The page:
Four Reasons to Read the New Book “Predictive Analytics”

Eric Siegel's breakout book, "Predictive Analytics: The Power to Predict Who Will Click, Buy, Lie, or Die" has been called "The Freakonomics of big data," and "the definitive book of this industry" that is "an operating manual for 21st century life."

Eric Siegel's breakout book, Predictive AnalyticsPredictive Analytics: The Power to Predict Who Will Click, Buy, Lie, or Die (Published by Wiley; foreword by Thomas H. Davenport) has been called "The Freakonomics of big data," and "the definitive book of this industry" that is "an operating manual for 21st century life."

At less than $15, this book and its Kindle version hold the #1 and #2 Best Seller positions in both "Business Planning & Forecasting" and "Econometrics" on

Four reasons to read Predictive Analytics:

1. New case studies. Find detailed stories you have never before heard from Hewlett-Packard, Chase, and the Obama Campaign. And did you know that John Elder once invested all his own personal money into a blackbox stock market system of his own design? That's the opening story of Chapter 1.

2. Complete conceptual coverage. Although packaged with catchy chapter titles, the conceptual outline is fundamental: 1) deployment, 2) civil liberties, 3) data, 4) core modeling, 5) ensemble models, 6) IBM's Jeopardy!-playing Watson, and 7) uplift modeling (aka net lift or persuasion modeling).

3. A cross-industry compendium of 147 cases. This comprehensive collection of mini-case studies serves to illustrate just how wide the field's reach extends. A color insert, it includes a table for each of the verticals: Personal Life, Marketing, Finance, Healthcare, Crime Fighting, Reliability Modeling, Government and Nonprofit, Human Language and Thought, and Human Resources. One reviewer said, "The tables alone are worth the price of admission."

4. Privacy and other civil liberty concerns. The author's treatise on predictive analytics' ethical realm, a chapter entitled "With Power Comes Responsibility," addresses the questions: In what ways does predictive analytics fuel the contentious flames surrounding data privacy, raising its already-high stakes? What civil liberty concerns arise beyond privacy per se? What about predictive crime models that help decide who stays in prison?

Attend any PAW in 2013Attend Predictive Analytics World and receive a complimentary copy -
events in Toronto,
San Francisco,
Washington DC,
London, and Berlin.

Eric Siegel answers 8 questions about Predictive AnalyticsView the interview with the author that answers eight questions about predictive analytics: Why is it important, did Nate Silver use it, is it a "big data" thing, and more.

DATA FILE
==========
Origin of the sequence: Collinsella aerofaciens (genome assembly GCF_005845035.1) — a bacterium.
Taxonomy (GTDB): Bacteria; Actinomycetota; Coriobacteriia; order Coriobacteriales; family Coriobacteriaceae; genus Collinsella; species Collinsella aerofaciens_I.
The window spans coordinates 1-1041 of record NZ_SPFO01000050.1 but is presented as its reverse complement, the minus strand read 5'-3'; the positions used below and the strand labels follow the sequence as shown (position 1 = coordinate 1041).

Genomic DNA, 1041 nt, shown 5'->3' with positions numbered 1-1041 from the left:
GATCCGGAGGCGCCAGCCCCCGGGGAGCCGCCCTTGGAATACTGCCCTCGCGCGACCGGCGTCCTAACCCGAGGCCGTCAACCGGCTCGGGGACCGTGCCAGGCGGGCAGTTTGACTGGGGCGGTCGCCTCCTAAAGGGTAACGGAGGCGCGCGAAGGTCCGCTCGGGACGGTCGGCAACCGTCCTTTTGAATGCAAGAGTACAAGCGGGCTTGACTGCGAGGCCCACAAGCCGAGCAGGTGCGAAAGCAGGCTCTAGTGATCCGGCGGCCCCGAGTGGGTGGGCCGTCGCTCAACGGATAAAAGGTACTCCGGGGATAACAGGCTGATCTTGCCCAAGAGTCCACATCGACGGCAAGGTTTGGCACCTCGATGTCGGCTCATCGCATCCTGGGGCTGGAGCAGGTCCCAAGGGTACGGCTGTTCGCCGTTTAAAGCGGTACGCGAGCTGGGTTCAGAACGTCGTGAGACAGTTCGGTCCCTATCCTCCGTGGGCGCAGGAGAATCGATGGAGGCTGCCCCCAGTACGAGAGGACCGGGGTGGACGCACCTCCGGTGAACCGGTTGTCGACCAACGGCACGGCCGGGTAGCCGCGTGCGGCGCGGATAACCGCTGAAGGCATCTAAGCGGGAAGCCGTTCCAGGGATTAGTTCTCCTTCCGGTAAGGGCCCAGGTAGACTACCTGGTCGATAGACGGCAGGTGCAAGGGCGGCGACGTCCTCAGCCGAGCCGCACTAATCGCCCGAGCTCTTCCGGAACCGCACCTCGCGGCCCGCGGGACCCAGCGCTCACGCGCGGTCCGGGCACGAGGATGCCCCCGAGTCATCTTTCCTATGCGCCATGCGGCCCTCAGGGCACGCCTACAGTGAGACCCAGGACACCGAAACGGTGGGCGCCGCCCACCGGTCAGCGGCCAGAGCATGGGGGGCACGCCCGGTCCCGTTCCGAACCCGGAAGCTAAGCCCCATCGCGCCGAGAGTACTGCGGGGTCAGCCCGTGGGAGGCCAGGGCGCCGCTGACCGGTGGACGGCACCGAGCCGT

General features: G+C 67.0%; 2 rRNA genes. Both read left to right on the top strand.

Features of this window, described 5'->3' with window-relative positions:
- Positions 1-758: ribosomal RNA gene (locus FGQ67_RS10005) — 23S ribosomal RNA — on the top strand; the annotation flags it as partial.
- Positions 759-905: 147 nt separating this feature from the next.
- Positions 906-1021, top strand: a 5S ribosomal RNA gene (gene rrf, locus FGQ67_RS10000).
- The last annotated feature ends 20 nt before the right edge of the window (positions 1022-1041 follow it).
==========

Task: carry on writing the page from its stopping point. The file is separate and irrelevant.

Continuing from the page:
"Written in a lively language, full of great quotes, real-world examples, and case studies, it is a pleasure to read. The more technical audience will enjoy chapters on The Ensemble Effect and uplift modeling-both very hot trends. I highly recommend this book!"
  - Gregory Piatetsky-Shapiro, Editor, KDnuggets; Founder, KDD Conferences

"Exciting and engaging-reads like a thriller!"
  - Marianna Dizik, Statistician, Google

Read the annotated table of contents and several excerpts.

What is the occupational hazard of predictive analytics? Read the full preface.

39 colleagues who loved this book.

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"What Nate Silver did for poker and politics, this does for everything else. A broad, well-written book easily accessible to non-nerd readers."
  - David Leinweber, author, Nerds on Wall Street: Math, Machines and Wired Markets

"This book is an operating manual for 21st century life. Drawing predictions from big data is at the heart of nearly everything, whether it's in science, business, finance, sports, or politics. And Eric Siegel is the ideal guide."
  - Stephen Baker, author, The Numerati and Final Jeopardy: Man vs Machine and the Quest to Know Everything

Book description: This rich, entertaining primer by former Columbia University professor and Predictive Analytics World founder Eric Siegel reveals the power and perils of predictive analytics, showing how predicting human behavior combats financial risk, fortifies healthcare, conquers spam, toughens crime-fighting, and boosts sales.

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